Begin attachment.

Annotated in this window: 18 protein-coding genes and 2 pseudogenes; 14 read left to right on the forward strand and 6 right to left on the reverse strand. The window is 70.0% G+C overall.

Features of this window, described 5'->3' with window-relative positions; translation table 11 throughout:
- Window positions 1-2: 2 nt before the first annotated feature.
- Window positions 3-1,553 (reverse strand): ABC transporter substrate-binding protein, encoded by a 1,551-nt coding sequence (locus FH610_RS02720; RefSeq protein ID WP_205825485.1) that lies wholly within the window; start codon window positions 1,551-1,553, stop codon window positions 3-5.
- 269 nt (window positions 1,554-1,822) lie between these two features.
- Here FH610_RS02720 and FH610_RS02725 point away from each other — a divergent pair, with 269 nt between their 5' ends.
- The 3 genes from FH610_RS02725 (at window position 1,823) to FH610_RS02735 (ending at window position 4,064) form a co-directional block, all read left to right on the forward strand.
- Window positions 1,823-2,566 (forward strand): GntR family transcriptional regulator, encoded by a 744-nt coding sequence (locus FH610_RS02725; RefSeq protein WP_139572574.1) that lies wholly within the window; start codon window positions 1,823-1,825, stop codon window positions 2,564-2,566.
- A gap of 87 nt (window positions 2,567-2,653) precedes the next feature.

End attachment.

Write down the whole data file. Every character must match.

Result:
Annotated in this window: 18 protein-coding genes and 2 pseudogenes; 14 read left to right on the forward strand and 6 right to left on the reverse strand. The window is 70.0% G+C overall.

Features of this window, described 5'->3' with window-relative positions; translation table 11 throughout:
- Window positions 1-2: 2 nt before the first annotated feature.
- Window positions 3-1,553 (reverse strand): ABC transporter substrate-binding protein, encoded by a 1,551-nt coding sequence (locus FH610_RS02720; RefSeq protein ID WP_205825485.1) that lies wholly within the window; start codon window positions 1,551-1,553, stop codon window positions 3-5.
- 269 nt (window positions 1,554-1,822) lie between these two features.
- Here FH610_RS02720 and FH610_RS02725 point away from each other — a divergent pair, with 269 nt between their 5' ends.
- The 3 genes from FH610_RS02725 (at window position 1,823) to FH610_RS02735 (ending at window position 4,064) form a co-directional block, all read left to right on the forward strand.
- Window positions 1,823-2,566 (forward strand): GntR family transcriptional regulator, encoded by a 744-nt coding sequence (locus FH610_RS02725; RefSeq protein WP_139572574.1) that lies wholly within the window; start codon window positions 1,823-1,825, stop codon window positions 2,564-2,566.
- A gap of 87 nt (window positions 2,567-2,653) precedes the next feature.